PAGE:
It’s fair to say Amazon isn’t having a great year with US regulator the Federal Trade Commission (FTC). It has been fined $25m for violating children’s privacy rules, then sued by the regulator over the signup process for Amazon Prime.
Now an even bigger shoe has dropped: the FTC is suing Amazon again for “illegally maintaining monopoly power”.
The FTC and 17 state attorneys general accused Amazon of an “ongoing pattern of illegal conduct blocks competition, allowing it to wield monopoly power to inflate prices, degrade quality, and stifle innovation for consumers and businesses”.
This is about shopping rather than the Amazon services Music Ally usually writes about: allegations of anti-discounting measures, costly fees and biased search results.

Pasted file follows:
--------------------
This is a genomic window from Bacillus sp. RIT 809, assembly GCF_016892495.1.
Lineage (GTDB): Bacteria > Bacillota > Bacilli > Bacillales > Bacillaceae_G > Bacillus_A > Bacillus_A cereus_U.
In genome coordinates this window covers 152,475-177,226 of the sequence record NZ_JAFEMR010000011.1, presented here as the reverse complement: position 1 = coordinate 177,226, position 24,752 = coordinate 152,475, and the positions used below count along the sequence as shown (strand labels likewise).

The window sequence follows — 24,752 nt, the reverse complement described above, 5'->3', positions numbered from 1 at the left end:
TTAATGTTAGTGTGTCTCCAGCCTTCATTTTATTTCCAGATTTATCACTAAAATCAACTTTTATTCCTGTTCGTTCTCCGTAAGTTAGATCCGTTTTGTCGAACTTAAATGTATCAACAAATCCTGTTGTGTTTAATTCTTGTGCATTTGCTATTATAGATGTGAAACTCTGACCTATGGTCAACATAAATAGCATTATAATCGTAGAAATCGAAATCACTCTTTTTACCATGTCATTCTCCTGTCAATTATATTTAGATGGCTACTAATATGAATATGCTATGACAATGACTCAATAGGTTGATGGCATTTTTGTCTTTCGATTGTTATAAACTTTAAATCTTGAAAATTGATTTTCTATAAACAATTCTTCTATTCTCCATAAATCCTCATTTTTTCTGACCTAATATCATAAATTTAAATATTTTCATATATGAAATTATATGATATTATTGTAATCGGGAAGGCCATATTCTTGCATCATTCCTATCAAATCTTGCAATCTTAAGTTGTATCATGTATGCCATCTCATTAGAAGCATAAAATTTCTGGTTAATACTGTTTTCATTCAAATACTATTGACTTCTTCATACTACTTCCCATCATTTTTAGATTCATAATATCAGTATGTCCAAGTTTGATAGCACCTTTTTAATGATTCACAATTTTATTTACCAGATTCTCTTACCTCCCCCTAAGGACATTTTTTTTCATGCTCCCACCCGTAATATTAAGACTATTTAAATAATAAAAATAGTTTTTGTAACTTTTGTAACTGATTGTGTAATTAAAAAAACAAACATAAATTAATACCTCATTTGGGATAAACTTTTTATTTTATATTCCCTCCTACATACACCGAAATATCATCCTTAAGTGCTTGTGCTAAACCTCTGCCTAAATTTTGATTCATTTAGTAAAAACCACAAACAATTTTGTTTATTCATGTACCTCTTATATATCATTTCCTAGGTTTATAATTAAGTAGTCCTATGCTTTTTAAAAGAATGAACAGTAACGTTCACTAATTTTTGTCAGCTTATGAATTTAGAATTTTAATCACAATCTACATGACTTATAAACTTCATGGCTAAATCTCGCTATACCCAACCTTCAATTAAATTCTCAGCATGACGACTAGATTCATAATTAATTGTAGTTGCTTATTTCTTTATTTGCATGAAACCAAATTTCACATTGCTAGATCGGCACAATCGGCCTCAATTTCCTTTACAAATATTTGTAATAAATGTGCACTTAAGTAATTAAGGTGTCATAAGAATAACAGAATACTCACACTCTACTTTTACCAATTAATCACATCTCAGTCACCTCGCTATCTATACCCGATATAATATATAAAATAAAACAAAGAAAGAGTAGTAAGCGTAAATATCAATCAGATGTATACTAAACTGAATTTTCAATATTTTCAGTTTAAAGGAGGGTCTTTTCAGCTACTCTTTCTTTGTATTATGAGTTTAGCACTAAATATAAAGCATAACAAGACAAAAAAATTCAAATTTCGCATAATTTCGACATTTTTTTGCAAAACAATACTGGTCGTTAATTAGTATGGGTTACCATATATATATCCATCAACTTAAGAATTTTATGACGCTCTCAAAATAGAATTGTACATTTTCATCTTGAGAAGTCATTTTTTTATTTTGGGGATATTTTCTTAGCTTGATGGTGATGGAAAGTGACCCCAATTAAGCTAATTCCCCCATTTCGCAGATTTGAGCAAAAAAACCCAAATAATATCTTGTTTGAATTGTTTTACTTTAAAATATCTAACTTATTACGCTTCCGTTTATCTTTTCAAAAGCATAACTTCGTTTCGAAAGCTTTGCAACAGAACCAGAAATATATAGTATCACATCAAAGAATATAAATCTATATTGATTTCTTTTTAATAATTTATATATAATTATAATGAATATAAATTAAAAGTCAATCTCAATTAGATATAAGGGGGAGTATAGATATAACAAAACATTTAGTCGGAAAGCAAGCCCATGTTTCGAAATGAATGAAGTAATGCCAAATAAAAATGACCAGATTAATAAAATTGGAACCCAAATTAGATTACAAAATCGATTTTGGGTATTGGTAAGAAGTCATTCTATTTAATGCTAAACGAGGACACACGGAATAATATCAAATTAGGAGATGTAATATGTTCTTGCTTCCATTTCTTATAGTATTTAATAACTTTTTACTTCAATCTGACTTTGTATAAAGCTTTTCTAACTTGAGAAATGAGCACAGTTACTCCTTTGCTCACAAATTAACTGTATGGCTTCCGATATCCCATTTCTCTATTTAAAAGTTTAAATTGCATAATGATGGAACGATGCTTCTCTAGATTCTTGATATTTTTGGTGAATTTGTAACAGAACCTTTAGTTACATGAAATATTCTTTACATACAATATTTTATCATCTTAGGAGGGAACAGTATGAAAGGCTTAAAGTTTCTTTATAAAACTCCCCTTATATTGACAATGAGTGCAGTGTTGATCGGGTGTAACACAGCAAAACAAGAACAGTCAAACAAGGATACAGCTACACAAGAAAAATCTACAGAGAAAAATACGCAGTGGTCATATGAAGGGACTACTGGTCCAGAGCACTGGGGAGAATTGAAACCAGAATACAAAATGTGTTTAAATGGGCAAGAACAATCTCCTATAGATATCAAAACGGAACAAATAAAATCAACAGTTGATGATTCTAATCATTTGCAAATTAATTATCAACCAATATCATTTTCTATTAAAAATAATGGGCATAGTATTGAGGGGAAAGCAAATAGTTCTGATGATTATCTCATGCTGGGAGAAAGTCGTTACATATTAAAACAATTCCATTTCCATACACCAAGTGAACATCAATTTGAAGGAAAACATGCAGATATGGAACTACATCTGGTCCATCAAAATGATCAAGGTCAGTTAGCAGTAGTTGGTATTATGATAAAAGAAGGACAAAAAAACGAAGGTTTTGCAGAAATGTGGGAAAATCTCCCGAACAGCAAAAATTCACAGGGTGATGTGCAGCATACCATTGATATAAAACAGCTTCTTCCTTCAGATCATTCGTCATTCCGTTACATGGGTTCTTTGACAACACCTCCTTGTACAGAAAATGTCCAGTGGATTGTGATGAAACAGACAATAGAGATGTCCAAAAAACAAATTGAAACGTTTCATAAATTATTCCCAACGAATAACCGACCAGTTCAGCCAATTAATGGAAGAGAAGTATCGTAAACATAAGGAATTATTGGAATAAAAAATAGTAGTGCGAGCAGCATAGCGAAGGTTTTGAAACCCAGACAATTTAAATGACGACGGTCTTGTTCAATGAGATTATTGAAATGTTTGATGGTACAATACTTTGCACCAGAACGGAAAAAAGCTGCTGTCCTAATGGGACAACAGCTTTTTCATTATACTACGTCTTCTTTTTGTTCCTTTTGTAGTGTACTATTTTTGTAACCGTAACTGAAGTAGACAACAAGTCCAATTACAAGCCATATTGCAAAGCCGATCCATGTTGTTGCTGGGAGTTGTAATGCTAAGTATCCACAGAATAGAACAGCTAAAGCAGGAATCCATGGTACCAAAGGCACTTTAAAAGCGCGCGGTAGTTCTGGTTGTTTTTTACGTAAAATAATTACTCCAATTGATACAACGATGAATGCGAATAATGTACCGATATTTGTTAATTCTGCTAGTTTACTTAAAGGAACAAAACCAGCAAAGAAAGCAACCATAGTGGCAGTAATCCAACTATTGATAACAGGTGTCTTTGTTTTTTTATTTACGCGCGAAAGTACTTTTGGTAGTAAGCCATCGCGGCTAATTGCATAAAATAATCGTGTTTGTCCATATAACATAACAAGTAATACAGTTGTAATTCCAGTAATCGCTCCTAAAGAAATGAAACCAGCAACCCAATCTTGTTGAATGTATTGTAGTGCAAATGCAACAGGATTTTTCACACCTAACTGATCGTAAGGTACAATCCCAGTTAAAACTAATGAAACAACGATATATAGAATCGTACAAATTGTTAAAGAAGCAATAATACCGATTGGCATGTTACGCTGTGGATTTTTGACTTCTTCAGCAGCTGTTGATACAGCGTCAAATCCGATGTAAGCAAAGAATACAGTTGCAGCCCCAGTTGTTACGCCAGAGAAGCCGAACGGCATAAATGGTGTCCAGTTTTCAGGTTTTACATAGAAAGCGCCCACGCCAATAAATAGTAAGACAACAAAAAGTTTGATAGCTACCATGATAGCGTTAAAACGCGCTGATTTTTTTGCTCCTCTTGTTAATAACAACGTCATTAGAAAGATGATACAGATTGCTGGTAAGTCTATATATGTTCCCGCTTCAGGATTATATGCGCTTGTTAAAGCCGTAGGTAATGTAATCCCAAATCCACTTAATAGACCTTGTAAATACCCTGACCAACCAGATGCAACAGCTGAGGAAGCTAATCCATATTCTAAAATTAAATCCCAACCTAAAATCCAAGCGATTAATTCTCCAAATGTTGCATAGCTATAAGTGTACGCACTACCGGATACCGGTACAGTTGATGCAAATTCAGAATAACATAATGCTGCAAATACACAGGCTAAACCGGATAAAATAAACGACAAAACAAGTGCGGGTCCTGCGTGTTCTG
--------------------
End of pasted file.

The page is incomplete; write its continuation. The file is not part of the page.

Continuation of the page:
As is the way of these things, Amazon quickly responded with its own blog post pushing back on the claims.
It described the FTC’s action as “a misguided lawsuit against Amazon that would, if successful, force Amazon to engage in practices that actually harm consumers and the many businesses that sell in our store—such as having to feature higher prices, offer slower or less reliable Prime shipping, and make Prime more expensive and less convenient”.
The blog post sets out those arguments in detail.